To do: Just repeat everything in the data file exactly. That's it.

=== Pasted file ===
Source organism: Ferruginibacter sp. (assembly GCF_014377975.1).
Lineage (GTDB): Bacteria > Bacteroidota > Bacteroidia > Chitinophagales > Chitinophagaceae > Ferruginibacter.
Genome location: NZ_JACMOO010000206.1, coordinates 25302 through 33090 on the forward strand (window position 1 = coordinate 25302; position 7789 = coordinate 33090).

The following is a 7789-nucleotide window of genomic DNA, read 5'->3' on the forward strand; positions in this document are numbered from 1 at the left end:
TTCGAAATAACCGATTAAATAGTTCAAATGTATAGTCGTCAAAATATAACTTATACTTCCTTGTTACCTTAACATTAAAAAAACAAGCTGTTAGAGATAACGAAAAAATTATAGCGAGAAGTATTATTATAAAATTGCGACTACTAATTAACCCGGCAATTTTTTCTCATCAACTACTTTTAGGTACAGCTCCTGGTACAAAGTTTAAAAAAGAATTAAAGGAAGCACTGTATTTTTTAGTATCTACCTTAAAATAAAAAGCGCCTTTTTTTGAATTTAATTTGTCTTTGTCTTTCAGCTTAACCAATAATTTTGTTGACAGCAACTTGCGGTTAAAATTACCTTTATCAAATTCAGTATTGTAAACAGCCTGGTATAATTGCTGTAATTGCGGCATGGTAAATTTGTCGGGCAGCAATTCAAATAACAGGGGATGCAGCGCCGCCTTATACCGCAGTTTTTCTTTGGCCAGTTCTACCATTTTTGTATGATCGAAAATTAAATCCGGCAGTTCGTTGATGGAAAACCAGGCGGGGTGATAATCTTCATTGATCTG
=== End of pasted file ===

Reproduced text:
Source organism: Ferruginibacter sp. (assembly GCF_014377975.1).
Lineage (GTDB): Bacteria > Bacteroidota > Bacteroidia > Chitinophagales > Chitinophagaceae > Ferruginibacter.
Genome location: NZ_JACMOO010000206.1, coordinates 25302 through 33090 on the forward strand (window position 1 = coordinate 25302; position 7789 = coordinate 33090).

The following is a 7789-nucleotide window of genomic DNA, read 5'->3' on the forward strand; positions in this document are numbered from 1 at the left end:
TTCGAAATAACCGATTAAATAGTTCAAATGTATAGTCGTCAAAATATAACTTATACTTCCTTGTTACCTTAACATTAAAAAAACAAGCTGTTAGAGATAACGAAAAAATTATAGCGAGAAGTATTATTATAAAATTGCGACTACTAATTAACCCGGCAATTTTTTCTCATCAACTACTTTTAGGTACAGCTCCTGGTACAAAGTTTAAAAAAGAATTAAAGGAAGCACTGTATTTTTTAGTATCTACCTTAAAATAAAAAGCGCCTTTTTTTGAATTTAATTTGTCTTTGTCTTTCAGCTTAACCAATAATTTTGTTGACAGCAACTTGCGGTTAAAATTACCTTTATCAAATTCAGTATTGTAAACAGCCTGGTATAATTGCTGTAATTGCGGCATGGTAAATTTGTCGGGCAGCAATTCAAATAACAGGGGATGCAGCGCCGCCTTATACCGCAGTTTTTCTTTGGCCAGTTCTACCATTTTTGTATGATCGAAAATTAAATCCGGCAGTTCGTTGATGGAAAACCAGGCGGGGTGATAATCTTCATTGATCTG